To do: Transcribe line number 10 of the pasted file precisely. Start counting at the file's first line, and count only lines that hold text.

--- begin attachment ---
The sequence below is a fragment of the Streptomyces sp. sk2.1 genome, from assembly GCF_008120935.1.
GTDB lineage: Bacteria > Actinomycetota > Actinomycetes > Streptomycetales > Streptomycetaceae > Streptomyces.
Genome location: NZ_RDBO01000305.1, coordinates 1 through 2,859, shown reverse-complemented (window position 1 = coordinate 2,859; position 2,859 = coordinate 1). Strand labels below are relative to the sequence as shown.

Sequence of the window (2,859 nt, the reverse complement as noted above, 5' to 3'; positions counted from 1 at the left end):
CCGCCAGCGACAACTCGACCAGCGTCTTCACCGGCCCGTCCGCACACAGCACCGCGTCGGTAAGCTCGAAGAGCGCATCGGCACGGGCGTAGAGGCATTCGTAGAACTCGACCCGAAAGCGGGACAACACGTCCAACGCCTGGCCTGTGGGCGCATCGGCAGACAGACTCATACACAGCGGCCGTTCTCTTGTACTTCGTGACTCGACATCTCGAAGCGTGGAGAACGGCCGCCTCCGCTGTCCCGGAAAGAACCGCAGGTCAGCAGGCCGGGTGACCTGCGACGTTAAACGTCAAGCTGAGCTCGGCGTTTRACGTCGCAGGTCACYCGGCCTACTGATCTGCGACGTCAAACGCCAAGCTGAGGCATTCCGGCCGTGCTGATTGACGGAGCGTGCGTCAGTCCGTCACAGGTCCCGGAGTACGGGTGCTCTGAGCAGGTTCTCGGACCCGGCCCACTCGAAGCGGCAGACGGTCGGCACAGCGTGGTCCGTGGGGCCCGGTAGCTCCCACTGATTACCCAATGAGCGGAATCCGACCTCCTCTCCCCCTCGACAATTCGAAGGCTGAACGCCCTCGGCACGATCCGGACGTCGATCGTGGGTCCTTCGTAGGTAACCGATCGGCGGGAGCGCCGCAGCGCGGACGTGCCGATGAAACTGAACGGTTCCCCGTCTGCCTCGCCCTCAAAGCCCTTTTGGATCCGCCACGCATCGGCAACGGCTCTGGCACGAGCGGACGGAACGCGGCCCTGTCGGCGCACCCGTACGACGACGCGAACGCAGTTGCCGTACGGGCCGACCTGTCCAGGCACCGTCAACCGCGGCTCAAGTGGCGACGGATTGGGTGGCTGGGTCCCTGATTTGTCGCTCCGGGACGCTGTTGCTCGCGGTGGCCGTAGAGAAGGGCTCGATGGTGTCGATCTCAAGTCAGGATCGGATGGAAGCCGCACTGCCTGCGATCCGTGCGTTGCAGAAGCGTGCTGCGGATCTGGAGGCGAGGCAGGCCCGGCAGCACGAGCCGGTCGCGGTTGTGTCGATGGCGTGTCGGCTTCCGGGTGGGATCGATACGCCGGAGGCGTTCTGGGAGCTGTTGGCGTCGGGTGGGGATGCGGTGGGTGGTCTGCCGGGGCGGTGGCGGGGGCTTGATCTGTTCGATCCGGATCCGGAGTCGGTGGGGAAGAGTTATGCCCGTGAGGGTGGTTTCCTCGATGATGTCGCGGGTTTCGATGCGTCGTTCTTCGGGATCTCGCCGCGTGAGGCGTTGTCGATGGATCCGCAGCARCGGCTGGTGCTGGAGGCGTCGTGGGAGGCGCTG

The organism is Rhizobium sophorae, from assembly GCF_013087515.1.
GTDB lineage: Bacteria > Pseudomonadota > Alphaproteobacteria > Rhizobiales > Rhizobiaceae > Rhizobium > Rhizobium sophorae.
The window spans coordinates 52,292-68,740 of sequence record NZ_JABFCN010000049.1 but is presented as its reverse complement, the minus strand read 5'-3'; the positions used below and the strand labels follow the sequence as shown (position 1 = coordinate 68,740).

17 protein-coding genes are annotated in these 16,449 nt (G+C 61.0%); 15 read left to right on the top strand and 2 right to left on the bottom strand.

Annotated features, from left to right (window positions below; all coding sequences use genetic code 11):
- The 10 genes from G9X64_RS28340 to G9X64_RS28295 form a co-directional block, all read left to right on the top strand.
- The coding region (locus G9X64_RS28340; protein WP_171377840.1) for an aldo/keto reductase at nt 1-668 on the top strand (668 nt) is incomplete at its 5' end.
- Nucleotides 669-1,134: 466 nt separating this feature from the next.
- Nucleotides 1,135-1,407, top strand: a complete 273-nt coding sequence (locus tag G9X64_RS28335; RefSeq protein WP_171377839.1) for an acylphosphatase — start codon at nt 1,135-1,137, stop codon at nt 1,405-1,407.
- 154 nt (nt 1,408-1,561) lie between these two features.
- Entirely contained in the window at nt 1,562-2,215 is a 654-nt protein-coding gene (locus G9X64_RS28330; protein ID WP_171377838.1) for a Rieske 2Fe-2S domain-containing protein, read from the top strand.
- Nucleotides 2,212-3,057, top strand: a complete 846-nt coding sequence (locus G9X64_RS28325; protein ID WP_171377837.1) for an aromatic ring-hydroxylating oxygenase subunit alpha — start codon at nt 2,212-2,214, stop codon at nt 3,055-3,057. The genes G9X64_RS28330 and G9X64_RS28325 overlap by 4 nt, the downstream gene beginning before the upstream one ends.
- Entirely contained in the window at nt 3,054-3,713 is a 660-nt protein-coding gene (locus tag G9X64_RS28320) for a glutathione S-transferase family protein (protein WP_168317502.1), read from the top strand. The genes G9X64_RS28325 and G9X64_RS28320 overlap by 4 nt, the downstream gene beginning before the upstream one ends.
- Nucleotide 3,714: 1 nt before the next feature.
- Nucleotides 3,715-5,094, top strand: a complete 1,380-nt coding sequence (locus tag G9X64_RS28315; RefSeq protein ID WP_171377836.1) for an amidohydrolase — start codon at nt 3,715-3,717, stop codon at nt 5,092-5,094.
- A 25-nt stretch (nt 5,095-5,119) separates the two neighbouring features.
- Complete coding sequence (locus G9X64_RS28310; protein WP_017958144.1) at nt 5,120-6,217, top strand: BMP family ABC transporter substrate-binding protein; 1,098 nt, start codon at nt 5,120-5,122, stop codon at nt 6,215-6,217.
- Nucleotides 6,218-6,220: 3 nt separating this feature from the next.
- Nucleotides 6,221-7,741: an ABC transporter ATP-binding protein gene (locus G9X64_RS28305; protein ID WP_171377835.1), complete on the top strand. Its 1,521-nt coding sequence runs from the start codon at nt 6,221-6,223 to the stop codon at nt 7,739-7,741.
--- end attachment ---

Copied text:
Annotated features, from left to right (window positions below; all coding sequences use genetic code 11):